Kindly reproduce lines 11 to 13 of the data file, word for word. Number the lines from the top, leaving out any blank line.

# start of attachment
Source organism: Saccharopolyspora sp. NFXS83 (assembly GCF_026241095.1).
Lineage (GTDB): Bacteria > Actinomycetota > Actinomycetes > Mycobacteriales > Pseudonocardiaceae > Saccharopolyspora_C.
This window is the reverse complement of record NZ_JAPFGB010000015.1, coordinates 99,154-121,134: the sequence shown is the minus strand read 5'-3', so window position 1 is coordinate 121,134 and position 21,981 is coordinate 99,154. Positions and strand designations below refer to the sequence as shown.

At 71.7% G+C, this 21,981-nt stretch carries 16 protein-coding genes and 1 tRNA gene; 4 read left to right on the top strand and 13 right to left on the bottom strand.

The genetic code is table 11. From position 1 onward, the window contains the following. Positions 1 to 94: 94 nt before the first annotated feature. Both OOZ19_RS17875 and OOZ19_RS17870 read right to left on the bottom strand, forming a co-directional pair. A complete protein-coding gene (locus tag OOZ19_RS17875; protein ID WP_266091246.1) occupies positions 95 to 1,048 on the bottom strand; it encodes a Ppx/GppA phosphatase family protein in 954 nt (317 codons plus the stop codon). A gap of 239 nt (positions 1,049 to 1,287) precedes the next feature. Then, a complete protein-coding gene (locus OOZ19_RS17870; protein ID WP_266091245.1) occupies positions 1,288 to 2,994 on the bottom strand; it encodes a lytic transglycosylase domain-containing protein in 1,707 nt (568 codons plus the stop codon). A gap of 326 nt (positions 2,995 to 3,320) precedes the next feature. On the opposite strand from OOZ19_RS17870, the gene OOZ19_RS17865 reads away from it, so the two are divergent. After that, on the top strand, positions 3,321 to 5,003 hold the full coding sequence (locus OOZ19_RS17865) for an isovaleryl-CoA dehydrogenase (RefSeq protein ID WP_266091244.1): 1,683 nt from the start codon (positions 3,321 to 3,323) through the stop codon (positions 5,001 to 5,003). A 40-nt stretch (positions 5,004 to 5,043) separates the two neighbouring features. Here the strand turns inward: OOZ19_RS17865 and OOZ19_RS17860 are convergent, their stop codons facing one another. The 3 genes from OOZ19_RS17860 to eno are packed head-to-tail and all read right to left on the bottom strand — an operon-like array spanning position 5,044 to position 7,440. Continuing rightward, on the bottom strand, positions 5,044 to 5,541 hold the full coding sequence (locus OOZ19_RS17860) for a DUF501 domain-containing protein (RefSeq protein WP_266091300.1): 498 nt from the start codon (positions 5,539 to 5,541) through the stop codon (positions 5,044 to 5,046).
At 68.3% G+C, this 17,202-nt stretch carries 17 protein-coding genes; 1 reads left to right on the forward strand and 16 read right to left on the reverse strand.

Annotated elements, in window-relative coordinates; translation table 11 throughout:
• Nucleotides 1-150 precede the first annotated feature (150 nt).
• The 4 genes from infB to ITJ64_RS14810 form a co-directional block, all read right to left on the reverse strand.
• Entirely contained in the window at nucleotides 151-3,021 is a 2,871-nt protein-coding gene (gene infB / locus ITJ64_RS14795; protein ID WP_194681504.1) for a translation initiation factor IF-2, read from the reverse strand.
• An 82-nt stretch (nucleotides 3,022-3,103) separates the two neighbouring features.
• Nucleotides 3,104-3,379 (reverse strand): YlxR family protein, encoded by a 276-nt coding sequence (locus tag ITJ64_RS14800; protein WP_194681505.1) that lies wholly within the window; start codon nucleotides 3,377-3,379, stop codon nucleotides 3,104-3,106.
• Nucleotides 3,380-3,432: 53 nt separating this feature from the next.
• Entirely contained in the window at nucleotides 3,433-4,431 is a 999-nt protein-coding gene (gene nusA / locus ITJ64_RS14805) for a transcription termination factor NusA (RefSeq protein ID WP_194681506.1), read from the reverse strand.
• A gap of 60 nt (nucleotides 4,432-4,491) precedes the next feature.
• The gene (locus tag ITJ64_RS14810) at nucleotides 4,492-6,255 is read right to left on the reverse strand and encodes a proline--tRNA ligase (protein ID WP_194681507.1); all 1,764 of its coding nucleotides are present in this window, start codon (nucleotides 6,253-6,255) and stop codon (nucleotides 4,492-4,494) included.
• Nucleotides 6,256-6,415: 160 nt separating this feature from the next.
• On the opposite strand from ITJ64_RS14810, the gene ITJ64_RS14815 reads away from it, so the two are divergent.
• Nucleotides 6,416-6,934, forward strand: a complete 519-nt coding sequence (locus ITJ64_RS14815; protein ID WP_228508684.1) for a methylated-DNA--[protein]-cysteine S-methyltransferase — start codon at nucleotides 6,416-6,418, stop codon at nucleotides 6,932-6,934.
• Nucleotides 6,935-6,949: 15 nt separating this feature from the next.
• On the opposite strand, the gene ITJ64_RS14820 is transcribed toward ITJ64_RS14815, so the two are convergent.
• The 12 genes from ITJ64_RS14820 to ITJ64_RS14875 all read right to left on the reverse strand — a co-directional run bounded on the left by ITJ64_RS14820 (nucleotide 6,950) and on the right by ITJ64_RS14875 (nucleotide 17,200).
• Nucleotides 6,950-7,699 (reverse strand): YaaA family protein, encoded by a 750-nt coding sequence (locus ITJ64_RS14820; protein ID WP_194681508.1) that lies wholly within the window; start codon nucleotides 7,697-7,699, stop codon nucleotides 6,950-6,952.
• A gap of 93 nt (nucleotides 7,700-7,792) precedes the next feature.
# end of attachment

• An 82-nt stretch (nucleotides 3,022-3,103) separates the two neighbouring features.
• Nucleotides 3,104-3,379 (reverse strand): YlxR family protein, encoded by a 276-nt coding sequence (locus tag ITJ64_RS14800; protein WP_194681505.1) that lies wholly within the window; start codon nucleotides 3,377-3,379, stop codon nucleotides 3,104-3,106.
• Nucleotides 3,380-3,432: 53 nt separating this feature from the next.